Assistant Professor I
2083 Lawrenceville Road , Lawrenceville, NJ 08648
B.S. Vanderbilt University, Ph.D. Northwestern University. He studies the molecular biology of circadian rhythms. Dr. Lowrey joined the Rider faculty in 2005.
Education & Training
Research Associate, Howard Hughes Medical Institute, Northwestern University, 2001-2005.
Lecturer, School of Continuing Studies, Northwestern University, 2001-2004.
Postdoctoral, Center for Circadian Biology and Medicine, Nortwestern University, 2000-2001.
Ph.D., Institute for Neuroscience, Northwestern University, 2000.
B.S. with honors, Biology and Psychology, Vanderbilt University, 1991.
Faculty advisor for:
Beta Beta Beta National Biology Honor Society (http://www.tri-beta.org/)
Sigma Xi, the Scientific Research Society (http://www.sigmaxi.org/)
My major research interest is to understand the molecular components of the mammalian circadian (24-hour biological clock). The 24-hour cycles of light/dark, temperature, and other environmental phenomena impose an external temproal order to which life on earth must adapt. Most organisms, including some prokaryotes and most eukaryotes, have evolved endogenous clock systems with which to synchronize their biochemical, physiological, and behavioral processes to the 24-hour cycles of the external world.
While specific molecular components of circadian clocks may differ among phylogenetically distant organisms, a general rule has emerged: at the cellular level, all circadian clocks consist of autoregulatory elements. Ultimately, through a better understanding of the molecular components of the mammalian circadiam system, it should be possible to elucidate the causes of, and develop treatments for, circadian-related disorders in humans, including seasonal affective disorder and advanced sleep phase syndrome.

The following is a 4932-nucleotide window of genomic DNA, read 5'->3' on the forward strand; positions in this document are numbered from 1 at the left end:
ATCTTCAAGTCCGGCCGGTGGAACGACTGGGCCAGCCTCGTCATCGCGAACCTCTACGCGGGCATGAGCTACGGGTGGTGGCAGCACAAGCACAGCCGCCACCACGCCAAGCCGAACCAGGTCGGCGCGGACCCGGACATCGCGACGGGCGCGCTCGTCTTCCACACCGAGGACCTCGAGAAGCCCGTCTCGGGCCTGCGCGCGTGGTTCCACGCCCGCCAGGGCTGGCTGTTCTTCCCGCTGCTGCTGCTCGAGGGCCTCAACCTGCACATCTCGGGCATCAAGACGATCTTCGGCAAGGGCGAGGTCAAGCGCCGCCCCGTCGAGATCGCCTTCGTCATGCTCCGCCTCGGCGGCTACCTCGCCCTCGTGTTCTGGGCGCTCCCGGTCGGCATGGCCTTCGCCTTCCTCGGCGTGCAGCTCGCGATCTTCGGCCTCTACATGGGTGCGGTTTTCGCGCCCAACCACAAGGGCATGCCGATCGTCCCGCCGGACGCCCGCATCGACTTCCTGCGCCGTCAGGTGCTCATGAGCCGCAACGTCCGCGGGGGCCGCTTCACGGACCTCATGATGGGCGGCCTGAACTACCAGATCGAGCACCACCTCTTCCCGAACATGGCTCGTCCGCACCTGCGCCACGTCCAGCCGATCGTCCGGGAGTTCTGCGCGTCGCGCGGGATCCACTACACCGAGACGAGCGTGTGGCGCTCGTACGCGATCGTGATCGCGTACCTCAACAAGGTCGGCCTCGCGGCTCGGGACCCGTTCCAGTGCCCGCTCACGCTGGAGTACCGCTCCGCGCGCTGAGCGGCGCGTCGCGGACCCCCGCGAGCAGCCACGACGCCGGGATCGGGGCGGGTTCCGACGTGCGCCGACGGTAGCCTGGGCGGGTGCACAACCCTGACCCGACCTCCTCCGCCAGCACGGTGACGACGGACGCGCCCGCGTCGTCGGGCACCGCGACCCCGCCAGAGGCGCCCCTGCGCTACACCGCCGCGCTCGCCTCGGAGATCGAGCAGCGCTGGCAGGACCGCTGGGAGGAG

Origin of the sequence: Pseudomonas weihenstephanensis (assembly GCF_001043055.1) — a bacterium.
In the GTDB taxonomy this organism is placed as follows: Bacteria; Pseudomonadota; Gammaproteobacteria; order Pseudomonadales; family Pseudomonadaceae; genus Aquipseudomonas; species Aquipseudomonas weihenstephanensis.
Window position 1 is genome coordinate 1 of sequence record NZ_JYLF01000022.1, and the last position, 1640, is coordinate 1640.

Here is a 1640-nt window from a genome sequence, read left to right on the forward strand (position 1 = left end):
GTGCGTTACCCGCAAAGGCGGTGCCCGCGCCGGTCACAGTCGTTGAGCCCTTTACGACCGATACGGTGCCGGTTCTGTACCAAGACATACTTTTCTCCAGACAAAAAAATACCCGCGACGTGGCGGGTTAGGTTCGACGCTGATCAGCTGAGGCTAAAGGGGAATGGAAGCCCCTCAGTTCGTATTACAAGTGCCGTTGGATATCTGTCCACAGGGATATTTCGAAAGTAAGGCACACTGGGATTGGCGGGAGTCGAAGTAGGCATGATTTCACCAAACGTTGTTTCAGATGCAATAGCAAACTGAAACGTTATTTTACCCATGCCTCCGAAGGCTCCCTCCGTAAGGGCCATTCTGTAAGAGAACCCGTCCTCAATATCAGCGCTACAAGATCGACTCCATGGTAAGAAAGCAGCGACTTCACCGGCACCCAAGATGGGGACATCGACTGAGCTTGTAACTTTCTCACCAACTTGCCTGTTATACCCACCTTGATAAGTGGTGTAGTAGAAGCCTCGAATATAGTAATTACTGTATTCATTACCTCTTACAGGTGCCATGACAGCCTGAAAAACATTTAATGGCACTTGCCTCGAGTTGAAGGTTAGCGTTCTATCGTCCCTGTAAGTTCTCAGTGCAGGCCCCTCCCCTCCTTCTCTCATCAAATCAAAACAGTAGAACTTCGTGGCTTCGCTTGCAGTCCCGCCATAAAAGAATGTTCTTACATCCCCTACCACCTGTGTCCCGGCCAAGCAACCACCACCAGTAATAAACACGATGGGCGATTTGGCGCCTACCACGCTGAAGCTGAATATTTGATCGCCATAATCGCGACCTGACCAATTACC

Life Science: Biopsychology Emphasis (BPY 107)
Cell and Molecular Biology (BIO 117 & 117L)
Neuroethology (BPY 375 & 375L)
Seminar in Biopsychology (BPY 415)
Advanced Cellular and Molecular Biology (BCH-330)
Yoo SH, Ko CH, Lowrey PL, Burh ED, Song EJ, Chang S, Yoo OJ, Yamazaki S, Lee C and Takahashi JS. (2005) A noncanonical E-box enhancer drives mouse Period2 circadian oscillations in vivo. Proceedings National Academy Sciences 102:2608-2613.
Lowrey, PL and Takahashi, JS (2004) Mammalian circadian biology: elucidating genome-wide levels of temporal organization. Annual Review of Genomics and Human Genetics 5:407-441.
Yoo, SH, Yamazaki, S., Lowrey, PL, Shimomura, S, Ko, CH, Buhr, ED, Siepka, SM et al., (2004) PERIOD 2:LUCIFERASE real-time reporting of circadian dynamics reveals persistent circadian oscillations in mouse peripheral tissues. Proceedings of the National Academy of Sciences 101:5339-5346.
Lowrey, PL and Takahashi, JS (2000) Genetics of the mammalian circadian system: photic entrainment, circaidian pacemaker mechanisms and post-translational regulation. Annual Review of Genetics 34:533-562.
Lowrey, PL, Shimomura, K., Antoch, MP, Yamazaki, S., Zemenides, PD, Ralph, MR, Menaker, M. and Takahashi, JS (2000) Positional syntenic cloning and functional characterization of the mammalian circadian mutations tau. Science 288:483-491.
King, DP, Zhao, Y, Sangoram, AM, Wilsbacher, LD, Tanaka, M, Antoch, MP, Steeves, TDL, Vitaterna, MH, Kornhauser, JM, Lowrey, PL, Turek, FW, and Takahashi, JS (1997) positional cloning of the mouse circadian Clock gene. Cell 89:641-653.
Vitaterna, MH, King, DP, Chang, AM, Kornhauser, JM, Lowrey, PL et al., (1994) Mutagenesis and mapping of a mouse gene, Clock, essential for circadian behavior. Science 264:719-725